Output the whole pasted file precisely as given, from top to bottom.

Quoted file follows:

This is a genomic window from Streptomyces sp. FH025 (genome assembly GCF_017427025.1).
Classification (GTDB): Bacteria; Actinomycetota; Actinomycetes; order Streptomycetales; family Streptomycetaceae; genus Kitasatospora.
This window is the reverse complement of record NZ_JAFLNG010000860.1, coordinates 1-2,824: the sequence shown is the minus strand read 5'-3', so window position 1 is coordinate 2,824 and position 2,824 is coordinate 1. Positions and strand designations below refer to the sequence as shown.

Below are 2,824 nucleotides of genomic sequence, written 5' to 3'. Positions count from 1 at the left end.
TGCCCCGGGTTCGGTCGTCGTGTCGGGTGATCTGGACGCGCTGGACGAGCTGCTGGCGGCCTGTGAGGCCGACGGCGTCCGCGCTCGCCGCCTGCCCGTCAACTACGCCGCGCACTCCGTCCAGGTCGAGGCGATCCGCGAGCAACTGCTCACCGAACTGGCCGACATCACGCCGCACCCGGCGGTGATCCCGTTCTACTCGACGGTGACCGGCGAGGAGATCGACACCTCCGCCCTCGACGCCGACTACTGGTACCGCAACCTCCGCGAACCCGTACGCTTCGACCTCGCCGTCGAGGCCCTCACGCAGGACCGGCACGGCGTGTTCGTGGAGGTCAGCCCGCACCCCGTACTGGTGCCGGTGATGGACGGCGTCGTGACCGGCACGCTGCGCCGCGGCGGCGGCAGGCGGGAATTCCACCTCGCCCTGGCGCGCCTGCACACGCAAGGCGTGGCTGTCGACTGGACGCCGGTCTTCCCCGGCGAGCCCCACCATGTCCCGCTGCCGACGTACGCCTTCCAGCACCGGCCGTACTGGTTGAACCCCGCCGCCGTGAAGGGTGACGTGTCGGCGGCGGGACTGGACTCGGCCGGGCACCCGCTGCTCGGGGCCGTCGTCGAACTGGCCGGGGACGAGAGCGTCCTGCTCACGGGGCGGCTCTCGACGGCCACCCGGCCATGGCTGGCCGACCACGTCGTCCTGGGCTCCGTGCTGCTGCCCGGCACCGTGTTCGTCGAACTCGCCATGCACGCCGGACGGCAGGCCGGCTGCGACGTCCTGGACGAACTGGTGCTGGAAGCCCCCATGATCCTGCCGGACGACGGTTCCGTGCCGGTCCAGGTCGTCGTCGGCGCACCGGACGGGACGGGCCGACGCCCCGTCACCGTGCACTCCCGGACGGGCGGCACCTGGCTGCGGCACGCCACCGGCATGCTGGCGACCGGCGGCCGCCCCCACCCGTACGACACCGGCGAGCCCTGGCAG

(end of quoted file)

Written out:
This is a genomic window from Streptomyces sp. FH025 (genome assembly GCF_017427025.1).
Classification (GTDB): Bacteria; Actinomycetota; Actinomycetes; order Streptomycetales; family Streptomycetaceae; genus Kitasatospora.
This window is the reverse complement of record NZ_JAFLNG010000860.1, coordinates 1-2,824: the sequence shown is the minus strand read 5'-3', so window position 1 is coordinate 2,824 and position 2,824 is coordinate 1. Positions and strand designations below refer to the sequence as shown.

Below are 2,824 nucleotides of genomic sequence, written 5' to 3'. Positions count from 1 at the left end.
TGCCCCGGGTTCGGTCGTCGTGTCGGGTGATCTGGACGCGCTGGACGAGCTGCTGGCGGCCTGTGAGGCCGACGGCGTCCGCGCTCGCCGCCTGCCCGTCAACTACGCCGCGCACTCCGTCCAGGTCGAGGCGATCCGCGAGCAACTGCTCACCGAACTGGCCGACATCACGCCGCACCCGGCGGTGATCCCGTTCTACTCGACGGTGACCGGCGAGGAGATCGACACCTCCGCCCTCGACGCCGACTACTGGTACCGCAACCTCCGCGAACCCGTACGCTTCGACCTCGCCGTCGAGGCCCTCACGCAGGACCGGCACGGCGTGTTCGTGGAGGTCAGCCCGCACCCCGTACTGGTGCCGGTGATGGACGGCGTCGTGACCGGCACGCTGCGCCGCGGCGGCGGCAGGCGGGAATTCCACCTCGCCCTGGCGCGCCTGCACACGCAAGGCGTGGCTGTCGACTGGACGCCGGTCTTCCCCGGCGAGCCCCACCATGTCCCGCTGCCGACGTACGCCTTCCAGCACCGGCCGTACTGGTTGAACCCCGCCGCCGTGAAGGGTGACGTGTCGGCGGCGGGACTGGACTCGGCCGGGCACCCGCTGCTCGGGGCCGTCGTCGAACTGGCCGGGGACGAGAGCGTCCTGCTCACGGGGCGGCTCTCGACGGCCACCCGGCCATGGCTGGCCGACCACGTCGTCCTGGGCTCCGTGCTGCTGCCCGGCACCGTGTTCGTCGAACTCGCCATGCACGCCGGACGGCAGGCCGGCTGCGACGTCCTGGACGAACTGGTGCTGGAAGCCCCCATGATCCTGCCGGACGACGGTTCCGTGCCGGTCCAGGTCGTCGTCGGCGCACCGGACGGGACGGGCCGACGCCCCGTCACCGTGCACTCCCGGACGGGCGGCACCTGGCTGCGGCACGCCACCGGCATGCTGGCGACCGGCGGCCGCCCCCACCCGTACGACACCGGCGAGCCCTGGCAG